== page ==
Following on from our previous fracking related blog I thought it beneficial to look into the economic factors related to fracking.There is certainly a lot of pessimism in the press related to the risks of fracking and very little about potential upside.Are the potential risks outweighed by a financial expansion to the UK economy?Will the exploitation of Shale gas help to decrease the budget deficit? Will consumer gas prices be reduced?
The obvious answer is yes, fracking will help to stimulate economic activity and as a result tax revenues.
Let’s look at a less intuitive way that fracking can increase economic productivity and reduce the deficit.Without getting too technical, the sum of the budget deficit, capital inflow finance the trade deficit and the difference between domestic saving and domestic investment equals zero.If we were to expand to decrease any of these three factors it automatically puts an added pressure on the others to expand or shrink to maintain a net zero balance.
Fracking will undoubtedly expand domestic oil & gas production and as a result it should reduce UK demand for energy imports in order to decrease our trade deficit.The reduction in net capital inflow required to finance the trade deficit.The decreased capital inflow should then reduce gaps between domestic investment and saving and government expenditures and tax revenues, the deficit need to reduce.
As fracking expands domestic oil and gas production, it’s likely it will reduce the UKs demand for energy imports and shrink our trade deficit. This reduces the net capital inflow required to finance the trade deficit. The reduced capital inflow will tend to reduce the gaps between domestic investment and saving and government expenditures and tax revenue—the deficit in question.
The question still remains how much will this affect the UKs deficit and how what effect will this have on the consumer gas prices?
It is hard to estimate before exploration and production are fully underway.One of the major issues is related to production rates, start high and fall fast.It is reasonably well known that Shale gas production declines at a rapid rate as the pressure below the surface closes up fracking fissures.Energy Policy recently released figures that production at wells can drop off by as much 60% – 90% within the first year.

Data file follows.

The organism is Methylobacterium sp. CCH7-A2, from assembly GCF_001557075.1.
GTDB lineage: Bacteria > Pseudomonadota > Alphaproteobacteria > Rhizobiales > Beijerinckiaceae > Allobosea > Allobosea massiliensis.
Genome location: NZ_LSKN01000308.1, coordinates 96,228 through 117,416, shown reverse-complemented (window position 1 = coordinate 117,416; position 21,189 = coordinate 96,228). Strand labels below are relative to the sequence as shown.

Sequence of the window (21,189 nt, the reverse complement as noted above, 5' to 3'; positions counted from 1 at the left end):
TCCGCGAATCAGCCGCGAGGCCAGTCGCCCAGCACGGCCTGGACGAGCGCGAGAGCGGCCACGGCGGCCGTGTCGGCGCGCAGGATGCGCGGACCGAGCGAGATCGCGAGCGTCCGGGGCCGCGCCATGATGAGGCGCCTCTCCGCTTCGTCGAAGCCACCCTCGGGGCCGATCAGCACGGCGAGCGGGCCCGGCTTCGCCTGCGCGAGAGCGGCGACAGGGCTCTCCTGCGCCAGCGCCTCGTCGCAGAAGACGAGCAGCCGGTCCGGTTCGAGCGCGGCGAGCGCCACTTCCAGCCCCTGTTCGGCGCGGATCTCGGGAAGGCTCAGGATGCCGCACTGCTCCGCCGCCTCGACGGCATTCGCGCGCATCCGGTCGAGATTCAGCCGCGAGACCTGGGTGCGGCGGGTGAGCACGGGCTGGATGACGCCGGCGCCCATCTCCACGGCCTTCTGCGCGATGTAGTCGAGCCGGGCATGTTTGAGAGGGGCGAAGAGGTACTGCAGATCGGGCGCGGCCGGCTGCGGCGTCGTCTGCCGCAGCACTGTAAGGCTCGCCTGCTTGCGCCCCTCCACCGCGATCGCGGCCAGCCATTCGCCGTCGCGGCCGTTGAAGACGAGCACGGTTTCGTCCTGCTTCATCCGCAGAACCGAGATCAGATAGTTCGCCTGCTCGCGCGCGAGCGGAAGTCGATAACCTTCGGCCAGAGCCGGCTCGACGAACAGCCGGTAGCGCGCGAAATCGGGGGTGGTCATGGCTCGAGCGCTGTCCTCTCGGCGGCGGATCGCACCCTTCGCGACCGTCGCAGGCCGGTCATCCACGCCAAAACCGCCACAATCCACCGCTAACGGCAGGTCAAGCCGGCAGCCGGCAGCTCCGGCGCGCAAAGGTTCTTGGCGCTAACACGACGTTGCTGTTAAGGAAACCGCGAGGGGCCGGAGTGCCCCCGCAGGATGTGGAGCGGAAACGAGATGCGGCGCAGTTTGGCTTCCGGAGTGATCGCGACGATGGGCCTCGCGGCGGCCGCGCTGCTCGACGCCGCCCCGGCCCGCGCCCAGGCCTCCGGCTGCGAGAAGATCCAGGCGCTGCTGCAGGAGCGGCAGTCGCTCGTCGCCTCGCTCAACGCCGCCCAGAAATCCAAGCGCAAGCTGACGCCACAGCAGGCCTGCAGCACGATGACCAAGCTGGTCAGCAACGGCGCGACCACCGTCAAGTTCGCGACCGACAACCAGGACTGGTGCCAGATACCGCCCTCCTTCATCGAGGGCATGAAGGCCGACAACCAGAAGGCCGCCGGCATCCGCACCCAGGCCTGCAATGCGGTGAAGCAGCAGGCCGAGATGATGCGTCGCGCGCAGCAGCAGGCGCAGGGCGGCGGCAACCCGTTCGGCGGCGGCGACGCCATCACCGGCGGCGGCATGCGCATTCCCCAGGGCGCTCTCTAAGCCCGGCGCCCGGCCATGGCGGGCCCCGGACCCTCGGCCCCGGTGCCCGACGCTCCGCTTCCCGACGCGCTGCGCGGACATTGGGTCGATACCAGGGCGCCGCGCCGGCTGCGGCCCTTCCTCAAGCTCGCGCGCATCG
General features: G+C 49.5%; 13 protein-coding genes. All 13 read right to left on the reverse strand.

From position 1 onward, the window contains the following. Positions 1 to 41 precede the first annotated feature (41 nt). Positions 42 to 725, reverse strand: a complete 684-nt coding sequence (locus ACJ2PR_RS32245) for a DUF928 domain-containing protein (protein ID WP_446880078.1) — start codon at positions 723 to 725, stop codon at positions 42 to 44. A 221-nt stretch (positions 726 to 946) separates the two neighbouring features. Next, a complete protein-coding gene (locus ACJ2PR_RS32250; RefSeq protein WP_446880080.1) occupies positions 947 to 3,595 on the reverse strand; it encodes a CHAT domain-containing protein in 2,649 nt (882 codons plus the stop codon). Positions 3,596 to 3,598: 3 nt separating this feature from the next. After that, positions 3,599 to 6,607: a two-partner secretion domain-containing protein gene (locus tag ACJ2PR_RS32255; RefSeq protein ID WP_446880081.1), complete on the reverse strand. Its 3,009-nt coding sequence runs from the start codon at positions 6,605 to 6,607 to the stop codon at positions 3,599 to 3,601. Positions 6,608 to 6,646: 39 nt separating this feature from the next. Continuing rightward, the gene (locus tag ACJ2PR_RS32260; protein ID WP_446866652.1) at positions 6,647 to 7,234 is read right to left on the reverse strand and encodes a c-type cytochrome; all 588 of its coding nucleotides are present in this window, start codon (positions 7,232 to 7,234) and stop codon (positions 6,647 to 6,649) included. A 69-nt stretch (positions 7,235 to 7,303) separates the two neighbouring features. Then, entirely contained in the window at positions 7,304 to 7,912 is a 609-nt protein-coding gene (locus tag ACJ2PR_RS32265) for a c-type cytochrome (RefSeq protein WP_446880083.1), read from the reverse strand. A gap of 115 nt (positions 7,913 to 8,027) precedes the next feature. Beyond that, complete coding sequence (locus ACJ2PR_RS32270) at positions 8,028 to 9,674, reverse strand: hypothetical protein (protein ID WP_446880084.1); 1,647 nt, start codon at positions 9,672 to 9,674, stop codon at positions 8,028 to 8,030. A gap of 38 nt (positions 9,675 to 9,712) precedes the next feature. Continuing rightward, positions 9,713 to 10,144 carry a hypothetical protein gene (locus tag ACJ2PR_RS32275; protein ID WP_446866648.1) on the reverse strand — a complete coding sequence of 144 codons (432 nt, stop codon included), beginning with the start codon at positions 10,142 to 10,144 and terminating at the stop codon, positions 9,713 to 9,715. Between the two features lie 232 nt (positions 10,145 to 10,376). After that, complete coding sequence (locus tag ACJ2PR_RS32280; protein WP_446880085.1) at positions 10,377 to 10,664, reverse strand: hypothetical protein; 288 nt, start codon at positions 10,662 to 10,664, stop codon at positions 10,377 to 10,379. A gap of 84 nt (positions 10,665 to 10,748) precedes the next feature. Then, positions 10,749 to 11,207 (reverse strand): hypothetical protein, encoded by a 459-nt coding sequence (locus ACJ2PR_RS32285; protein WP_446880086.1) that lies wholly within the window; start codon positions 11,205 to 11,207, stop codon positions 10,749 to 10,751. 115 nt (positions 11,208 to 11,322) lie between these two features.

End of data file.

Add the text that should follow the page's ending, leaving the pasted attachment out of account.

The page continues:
The major risk with declining production falls under the term ‘Boom or Bust Economics’.With falling production, operators have no choice but to drill new wells to ensure that production in sustained.A glut of gas is created every time a new well is drilled and a new site comes into production.The likely result of the process will be an unsustainable shale bubble; structural instabilities masked by temporary recovery.The theory doesn’t bode well for the future of fracking, but we all know that theory rarely holds much substance in practice.
For the majority of the UK population they have a few economic concerns.Will the deficit be reduced?What impact will there be on gas prices for the end user?The answer to both questions is still up for debate and until production begins no one can be certain.One would assume the best place to look for answer would be a country that has already been through the process, the US.
The cost of natural gas in the US in 2008 was around $8 a unit, it’s now $3 for the same unit.What’s more impressive is that the US is now competitive in the fertilisers and chemicals industries, a market that most had assumed was dominated by the east.The Americans have also cut their CO2emissions to levels not seen since the 90’s even with a growing population.There are potential risks that come with this form of production and some areas will be effected more than others but it seems that green enthusiasts and eco-warriors are on the wrong side.
Let’s ignore the financial benefits for a few moments.It appears that the UK has failed to take into account the fact that energy is but a finite resource.Yes we have wind farms that produce about 0.4% of the UKs needs and wave power, solar power and biomass that is yet to have a major impact.Would the public rather see us line the pockets of Vladimir Putin and purchase atomic power from the French or decrease the trade deficit, and create thousands of jobs in areas where unemployment is rife?
I know what I would choose.
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